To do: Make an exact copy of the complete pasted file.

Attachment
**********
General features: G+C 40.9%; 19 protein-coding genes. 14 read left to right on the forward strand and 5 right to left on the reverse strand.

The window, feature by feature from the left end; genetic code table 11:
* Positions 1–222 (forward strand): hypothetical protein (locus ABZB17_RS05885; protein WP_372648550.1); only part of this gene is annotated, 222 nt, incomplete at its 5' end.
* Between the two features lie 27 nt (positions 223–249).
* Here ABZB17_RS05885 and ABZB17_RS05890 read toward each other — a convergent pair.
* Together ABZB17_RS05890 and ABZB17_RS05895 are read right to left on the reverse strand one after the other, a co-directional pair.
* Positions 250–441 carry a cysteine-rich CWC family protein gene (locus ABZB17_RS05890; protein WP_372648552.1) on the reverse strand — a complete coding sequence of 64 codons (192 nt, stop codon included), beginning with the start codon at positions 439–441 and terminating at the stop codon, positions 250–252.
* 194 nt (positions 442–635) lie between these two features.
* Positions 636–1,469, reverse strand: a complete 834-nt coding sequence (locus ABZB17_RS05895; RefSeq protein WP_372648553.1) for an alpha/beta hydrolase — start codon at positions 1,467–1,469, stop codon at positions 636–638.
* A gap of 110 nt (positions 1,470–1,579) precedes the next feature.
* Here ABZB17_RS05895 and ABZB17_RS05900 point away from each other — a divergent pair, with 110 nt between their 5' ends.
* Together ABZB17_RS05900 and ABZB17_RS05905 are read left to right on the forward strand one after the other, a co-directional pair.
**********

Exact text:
General features: G+C 40.9%; 19 protein-coding genes. 14 read left to right on the forward strand and 5 right to left on the reverse strand.

The window, feature by feature from the left end; genetic code table 11:
* Positions 1–222 (forward strand): hypothetical protein (locus ABZB17_RS05885; protein WP_372648550.1); only part of this gene is annotated, 222 nt, incomplete at its 5' end.
* Between the two features lie 27 nt (positions 223–249).
* Here ABZB17_RS05885 and ABZB17_RS05890 read toward each other — a convergent pair.
* Together ABZB17_RS05890 and ABZB17_RS05895 are read right to left on the reverse strand one after the other, a co-directional pair.
* Positions 250–441 carry a cysteine-rich CWC family protein gene (locus ABZB17_RS05890; protein WP_372648552.1) on the reverse strand — a complete coding sequence of 64 codons (192 nt, stop codon included), beginning with the start codon at positions 439–441 and terminating at the stop codon, positions 250–252.
* 194 nt (positions 442–635) lie between these two features.
* Positions 636–1,469, reverse strand: a complete 834-nt coding sequence (locus ABZB17_RS05895; RefSeq protein WP_372648553.1) for an alpha/beta hydrolase — start codon at positions 1,467–1,469, stop codon at positions 636–638.
* A gap of 110 nt (positions 1,470–1,579) precedes the next feature.
* Here ABZB17_RS05895 and ABZB17_RS05900 point away from each other — a divergent pair, with 110 nt between their 5' ends.
* Together ABZB17_RS05900 and ABZB17_RS05905 are read left to right on the forward strand one after the other, a co-directional pair.